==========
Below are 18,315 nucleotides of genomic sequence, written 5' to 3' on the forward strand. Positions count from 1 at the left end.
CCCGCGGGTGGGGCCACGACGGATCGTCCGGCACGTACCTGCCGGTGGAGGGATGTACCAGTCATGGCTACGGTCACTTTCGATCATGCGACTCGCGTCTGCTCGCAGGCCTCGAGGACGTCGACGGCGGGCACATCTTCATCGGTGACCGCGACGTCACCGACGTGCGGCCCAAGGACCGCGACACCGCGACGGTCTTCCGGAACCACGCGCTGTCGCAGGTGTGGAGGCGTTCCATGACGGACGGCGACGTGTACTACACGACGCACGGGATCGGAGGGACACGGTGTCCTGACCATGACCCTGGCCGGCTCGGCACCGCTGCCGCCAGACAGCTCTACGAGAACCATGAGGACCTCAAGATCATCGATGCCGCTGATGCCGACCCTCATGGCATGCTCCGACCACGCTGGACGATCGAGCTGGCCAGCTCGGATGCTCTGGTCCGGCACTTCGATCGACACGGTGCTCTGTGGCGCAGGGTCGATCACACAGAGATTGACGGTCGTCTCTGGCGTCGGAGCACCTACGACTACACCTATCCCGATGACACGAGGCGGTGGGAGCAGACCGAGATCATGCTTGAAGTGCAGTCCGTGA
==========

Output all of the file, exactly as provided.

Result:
Below are 18,315 nucleotides of genomic sequence, written 5' to 3' on the forward strand. Positions count from 1 at the left end.
CCCGCGGGTGGGGCCACGACGGATCGTCCGGCACGTACCTGCCGGTGGAGGGATGTACCAGTCATGGCTACGGTCACTTTCGATCATGCGACTCGCGTCTGCTCGCAGGCCTCGAGGACGTCGACGGCGGGCACATCTTCATCGGTGACCGCGACGTCACCGACGTGCGGCCCAAGGACCGCGACACCGCGACGGTCTTCCGGAACCACGCGCTGTCGCAGGTGTGGAGGCGTTCCATGACGGACGGCGACGTGTACTACACGACGCACGGGATCGGAGGGACACGGTGTCCTGACCATGACCCTGGCCGGCTCGGCACCGCTGCCGCCAGACAGCTCTACGAGAACCATGAGGACCTCAAGATCATCGATGCCGCTGATGCCGACCCTCATGGCATGCTCCGACCACGCTGGACGATCGAGCTGGCCAGCTCGGATGCTCTGGTCCGGCACTTCGATCGACACGGTGCTCTGTGGCGCAGGGTCGATCACACAGAGATTGACGGTCGTCTCTGGCGTCGGAGCACCTACGACTACACCTATCCCGATGACACGAGGCGGTGGGAGCAGACCGAGATCATGCTTGAAGTGCAGTCCGTGA